Ilya Somin, Professor of Law at George Mason University, discusses the nuances and history of foot voting with reference to elections in a pandemic...
The United States has just completed a historically divisive election. As I write, the winner of the presidential election is not yet definitively known, though it seems highly likely that Democratic candidate Joe Biden will ultimately prevail when all the votes are counted. Whatever the outcome, many millions of people will be deeply distressed at the prospect that the levers of power in Washington will be controlled by a party they hate and fear. And individual voters of all viewpoints have little chance of making a choice that actually affects the outcome. We can alleviate these problems by expanding opportunities for people to “vote with their feet.”
Ballot box voting has many virtues. But as a mechanism for political choice, it falls short in two crucial ways: enabling people to make meaningful decisions and incentivizing them to make well-informed choices. On both dimensions, we can do better by empowering foot voting. People can vote with their feet by choosing which states or local governments they wish to live under, through international migration, and in the private sector.
In all but the smallest elections, the odds that your individual vote will make a meaningful difference are minuscule: about 1 in 60 million in a presidential election, for example. The odds are much higher in a swing state, but still usually no better than perhaps 1 in 10 million; in solid “red” and “blue” states, the odds are much lower still.
Effective freedom requires the ability to make a decisive choice. A person does not have meaningful religious freedom if she has only a 1 in 60 million chance of being able to determine which religion she wishes to practice. A 1 in 60 million chance of deciding what views you are allowed to express does not qualify as meaningful freedom of speech. What is true of freedom of speech and religion is also true of political freedom. A person with only an infinitesimal chance of affecting what kind of government policies he or she is subjected to has little, if any, genuine choice.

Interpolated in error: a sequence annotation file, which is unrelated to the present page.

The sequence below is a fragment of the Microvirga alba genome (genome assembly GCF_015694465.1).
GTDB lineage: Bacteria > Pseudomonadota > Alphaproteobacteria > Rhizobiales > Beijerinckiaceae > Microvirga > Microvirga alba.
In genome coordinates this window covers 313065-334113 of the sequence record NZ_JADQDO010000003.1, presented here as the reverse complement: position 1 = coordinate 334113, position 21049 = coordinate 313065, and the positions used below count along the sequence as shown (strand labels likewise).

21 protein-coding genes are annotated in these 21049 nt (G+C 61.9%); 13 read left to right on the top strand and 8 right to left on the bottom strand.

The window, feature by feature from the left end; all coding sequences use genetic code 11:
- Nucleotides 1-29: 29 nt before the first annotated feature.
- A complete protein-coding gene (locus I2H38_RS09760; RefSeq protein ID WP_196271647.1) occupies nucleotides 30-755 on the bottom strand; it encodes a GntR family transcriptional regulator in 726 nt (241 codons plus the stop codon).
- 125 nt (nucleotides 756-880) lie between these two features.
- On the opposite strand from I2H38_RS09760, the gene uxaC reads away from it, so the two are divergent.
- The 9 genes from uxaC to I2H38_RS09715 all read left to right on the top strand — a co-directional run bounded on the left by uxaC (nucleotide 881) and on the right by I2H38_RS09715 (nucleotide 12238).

This state of affairs also incentivizes voters to make little or no effort to become informed about political issues. No matter how well-informed your vote is, the chance that it will make a difference is minuscule. Surveys consistently show that voters are often ignorant even about basic aspects of the political system. For example, only about a third can even name the three branches of government: executive, legislative, and judicial. They also indicate most of the public has little understanding of which officials are responsible for which issues, how the government spends its money, and sometimes even which party controls which house of Congress.
Medical ethics requires doctors to get the “informed consent” of patients before undertaking possibly risky treatment. As we have seen during the coronavirus crisis, many government policies also carry serious risks, often including literal matters of life and death. Yet, widespread public ignorance ensures that elections rarely secure anything approaching the informed consent of the governed. Government through ballot-box voting is like a doctor over whom you have almost no control, mandating treatments you know little about.
Things are very different when people “vote with their feet.” When you decide what jurisdiction to live in, that’s a decision you have real control over. For that very reason, there is a strong incentive to seek out relevant information. The same applies to private-sector decisions and choices about international migration. Most people probably devote more time and effort to deciding what television set or smartphone to buy, than to decide who to vote for in any election. The reason is not that the television set is more important than who governs the country, but that choice you make has real effects.